Once in a while, news emerges of an individual has lost their money in a cryptocurrency investment due to CryptoCurrency Hack. In most cases, investors lose money after a digital currency loses value overnight.
But there are shocking cases where a cryptocurrency exchange loses millions of dollars owing to a hacking incident. This article looks at the most devastating hacking incidents that have occurred in the cryptocurrency industry.
#1: The Mt. Gox CryptoCurrency Hack
In 2013, one of the first and most high profiles CryptoCurrency Hack incidents hit the crypto world. The world’s biggest cryptocurrency exchange at the time, Mt.Gox, was breaking trade volume records.
Max Karpeles, the company’s CEO, was one of the most prominent figures in the industry. However, while Mt. Gox enjoyed great success, it had some unsettling weaknesses:
- The company lacked VCS (Version Control Software) – a feature that enables people to check a company’s code, monitor it for changes or identifies who made the changes.
- Everything about the company’s code had to be approved by Karpeles.
- The company lacked proper management.
- Mt. Gox had already been a victim of a previous hacking attack – in 2011; hackers violated the exchange’s system and forced a sale of a huge chunk of bitcoins into their wallets.
Mt. Gox may have managed to crawl back from the 2011 attack, but it was the 2014 hacking incident that changed the way people looked at cryptocurrency exchanges. Read here to learn in full detail how the Tokyo based exchange got hacked.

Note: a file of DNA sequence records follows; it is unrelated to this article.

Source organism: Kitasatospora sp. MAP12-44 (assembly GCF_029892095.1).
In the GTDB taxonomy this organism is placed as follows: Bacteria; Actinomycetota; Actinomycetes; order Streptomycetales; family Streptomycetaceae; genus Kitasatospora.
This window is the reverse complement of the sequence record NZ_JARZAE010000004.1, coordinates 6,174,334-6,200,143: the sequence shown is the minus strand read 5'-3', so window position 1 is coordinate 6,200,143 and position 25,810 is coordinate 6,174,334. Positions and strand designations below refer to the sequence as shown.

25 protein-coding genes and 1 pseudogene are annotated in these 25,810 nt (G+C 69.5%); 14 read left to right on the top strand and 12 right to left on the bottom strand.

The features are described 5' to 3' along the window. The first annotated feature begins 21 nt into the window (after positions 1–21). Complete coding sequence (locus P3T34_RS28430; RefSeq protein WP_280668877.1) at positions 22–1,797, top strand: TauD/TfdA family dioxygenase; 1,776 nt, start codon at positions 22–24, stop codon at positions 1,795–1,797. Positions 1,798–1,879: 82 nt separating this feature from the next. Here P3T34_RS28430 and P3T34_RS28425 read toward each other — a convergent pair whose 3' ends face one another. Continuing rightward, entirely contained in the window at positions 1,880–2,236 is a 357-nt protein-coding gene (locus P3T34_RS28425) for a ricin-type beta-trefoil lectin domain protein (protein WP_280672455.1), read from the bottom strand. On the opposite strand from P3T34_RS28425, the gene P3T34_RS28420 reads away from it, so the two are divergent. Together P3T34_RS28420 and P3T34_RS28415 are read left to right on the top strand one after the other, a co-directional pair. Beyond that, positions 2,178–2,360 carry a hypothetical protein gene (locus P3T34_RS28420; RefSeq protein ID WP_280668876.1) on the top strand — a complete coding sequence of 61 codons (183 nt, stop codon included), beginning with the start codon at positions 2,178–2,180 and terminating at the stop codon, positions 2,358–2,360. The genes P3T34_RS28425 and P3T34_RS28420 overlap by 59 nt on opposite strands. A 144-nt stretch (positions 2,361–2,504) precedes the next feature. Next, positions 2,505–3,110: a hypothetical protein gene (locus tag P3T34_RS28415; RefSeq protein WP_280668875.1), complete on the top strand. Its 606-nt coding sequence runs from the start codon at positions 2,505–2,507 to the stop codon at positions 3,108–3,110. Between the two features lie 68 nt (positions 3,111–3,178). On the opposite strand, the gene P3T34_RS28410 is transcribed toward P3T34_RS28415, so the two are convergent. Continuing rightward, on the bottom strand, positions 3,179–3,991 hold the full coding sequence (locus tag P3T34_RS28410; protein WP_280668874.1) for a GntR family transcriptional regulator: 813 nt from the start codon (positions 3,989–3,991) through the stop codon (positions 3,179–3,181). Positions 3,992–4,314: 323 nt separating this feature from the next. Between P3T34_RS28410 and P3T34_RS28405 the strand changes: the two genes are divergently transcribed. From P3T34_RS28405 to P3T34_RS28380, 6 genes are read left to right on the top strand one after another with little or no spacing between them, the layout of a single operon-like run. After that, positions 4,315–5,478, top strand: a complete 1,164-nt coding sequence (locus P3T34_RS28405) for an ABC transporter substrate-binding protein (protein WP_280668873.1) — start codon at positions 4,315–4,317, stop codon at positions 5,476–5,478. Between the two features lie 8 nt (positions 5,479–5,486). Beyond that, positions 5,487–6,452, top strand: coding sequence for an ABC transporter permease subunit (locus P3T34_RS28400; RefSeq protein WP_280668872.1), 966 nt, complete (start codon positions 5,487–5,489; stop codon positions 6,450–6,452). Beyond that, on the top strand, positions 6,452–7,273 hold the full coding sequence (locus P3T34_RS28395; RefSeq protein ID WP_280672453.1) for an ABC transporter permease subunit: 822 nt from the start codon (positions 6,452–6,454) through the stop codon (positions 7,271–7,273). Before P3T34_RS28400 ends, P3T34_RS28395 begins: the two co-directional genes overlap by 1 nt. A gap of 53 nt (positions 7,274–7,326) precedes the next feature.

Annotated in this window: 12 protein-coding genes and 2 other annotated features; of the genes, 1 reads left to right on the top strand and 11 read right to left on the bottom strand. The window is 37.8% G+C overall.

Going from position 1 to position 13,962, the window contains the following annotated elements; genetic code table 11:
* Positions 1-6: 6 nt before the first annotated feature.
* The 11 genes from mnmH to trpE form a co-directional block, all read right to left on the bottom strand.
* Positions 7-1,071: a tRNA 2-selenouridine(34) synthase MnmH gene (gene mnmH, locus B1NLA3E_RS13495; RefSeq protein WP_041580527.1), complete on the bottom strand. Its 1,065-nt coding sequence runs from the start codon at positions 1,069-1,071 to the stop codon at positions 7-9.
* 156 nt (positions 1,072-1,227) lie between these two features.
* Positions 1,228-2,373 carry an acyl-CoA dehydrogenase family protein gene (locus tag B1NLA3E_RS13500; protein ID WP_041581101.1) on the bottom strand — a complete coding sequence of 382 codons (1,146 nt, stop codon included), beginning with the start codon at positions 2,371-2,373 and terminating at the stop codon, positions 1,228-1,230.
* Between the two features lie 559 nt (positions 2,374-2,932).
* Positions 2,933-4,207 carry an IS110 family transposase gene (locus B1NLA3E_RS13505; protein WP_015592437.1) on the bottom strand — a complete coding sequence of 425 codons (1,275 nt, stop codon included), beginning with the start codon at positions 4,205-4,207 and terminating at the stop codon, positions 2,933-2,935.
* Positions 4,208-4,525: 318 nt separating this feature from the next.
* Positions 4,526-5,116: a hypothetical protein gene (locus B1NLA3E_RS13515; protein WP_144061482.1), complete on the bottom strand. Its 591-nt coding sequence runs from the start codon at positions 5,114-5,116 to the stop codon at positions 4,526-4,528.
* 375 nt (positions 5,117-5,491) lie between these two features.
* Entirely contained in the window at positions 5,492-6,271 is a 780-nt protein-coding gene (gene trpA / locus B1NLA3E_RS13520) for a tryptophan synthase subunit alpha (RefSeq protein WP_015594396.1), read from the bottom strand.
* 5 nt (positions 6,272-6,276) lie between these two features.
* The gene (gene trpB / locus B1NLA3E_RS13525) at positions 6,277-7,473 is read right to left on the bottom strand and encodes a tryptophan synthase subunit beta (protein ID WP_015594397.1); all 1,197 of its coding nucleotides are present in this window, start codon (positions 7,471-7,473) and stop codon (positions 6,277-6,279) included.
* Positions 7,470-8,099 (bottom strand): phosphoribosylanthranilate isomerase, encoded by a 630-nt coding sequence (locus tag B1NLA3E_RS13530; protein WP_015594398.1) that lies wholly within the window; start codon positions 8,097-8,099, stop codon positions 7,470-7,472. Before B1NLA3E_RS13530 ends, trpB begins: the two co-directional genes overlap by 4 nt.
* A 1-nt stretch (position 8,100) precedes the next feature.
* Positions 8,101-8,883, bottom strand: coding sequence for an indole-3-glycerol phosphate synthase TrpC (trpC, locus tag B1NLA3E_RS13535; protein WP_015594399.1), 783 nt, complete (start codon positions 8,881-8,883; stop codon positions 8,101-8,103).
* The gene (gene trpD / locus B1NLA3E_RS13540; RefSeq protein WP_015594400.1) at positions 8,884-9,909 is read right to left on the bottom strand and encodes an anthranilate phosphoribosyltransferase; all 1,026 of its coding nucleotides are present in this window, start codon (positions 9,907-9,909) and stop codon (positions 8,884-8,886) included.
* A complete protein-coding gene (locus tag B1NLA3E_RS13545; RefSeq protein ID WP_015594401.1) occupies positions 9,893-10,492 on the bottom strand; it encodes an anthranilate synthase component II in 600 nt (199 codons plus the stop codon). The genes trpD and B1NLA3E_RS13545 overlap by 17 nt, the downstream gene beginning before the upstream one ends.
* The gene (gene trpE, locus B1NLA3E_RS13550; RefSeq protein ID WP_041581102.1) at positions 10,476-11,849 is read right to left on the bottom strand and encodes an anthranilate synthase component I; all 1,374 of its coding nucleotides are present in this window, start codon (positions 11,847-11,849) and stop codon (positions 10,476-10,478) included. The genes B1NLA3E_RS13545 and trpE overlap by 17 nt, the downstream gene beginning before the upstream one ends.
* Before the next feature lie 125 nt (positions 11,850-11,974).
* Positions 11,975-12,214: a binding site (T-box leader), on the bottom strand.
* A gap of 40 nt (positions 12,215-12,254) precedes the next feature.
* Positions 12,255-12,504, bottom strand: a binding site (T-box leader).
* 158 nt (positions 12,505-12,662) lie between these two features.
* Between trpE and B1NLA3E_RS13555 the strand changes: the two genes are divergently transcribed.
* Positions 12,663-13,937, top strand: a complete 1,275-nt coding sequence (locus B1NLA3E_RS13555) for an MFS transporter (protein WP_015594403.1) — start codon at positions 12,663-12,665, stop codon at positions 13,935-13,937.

- Approximately $473 million was stolen.
- Bitcoin’s value crushed within days.
- Alex Vinnik became the potential suspect and was arrested in Greece, but he is yet to face charges in the US.
2: The DAO Hack
The DAO CryptoCurrency Hack is the most infamous crypto hacking incident associated with Ethereum. To keep things clear, this hacking attack occurred on a platform that ran on the Ethereum smart contracts. Ethereum had nothing to do with the attack.
What was DAO?
DAO or Decentralized Autonomous Organization was an Ethereum smart contract that allowed members to have a say on the Decentralized apps made on Ethereum.
DAO members were supposed to buy DAO coins using Ethereum and DAO would fund applications made through the Ethereum smart contracts. Members would then benefit from the sponsored applications based on their financial contributions.
What went wrong?#
To enable members to exit the DAO program, DAO had an exit plan that only allowed people to get their Ethereum back after holding them on the platform for 28 days. However, the exit plan had a loophole.
Hackers could make a request to exit DAO, but before it was registered on the DAO network, they could make a second request. Hackers recognized this loophole and took advantage.
On June 17th, 2016, it was discovered that a hacker had stolen $50 million of ether owing to this loophole.
- $50 million worth of ether was lost
- DAO users panicked with some blaming Ethereum for the attack.
- The Ethereum community split, leading to the creation of Ethereum classic.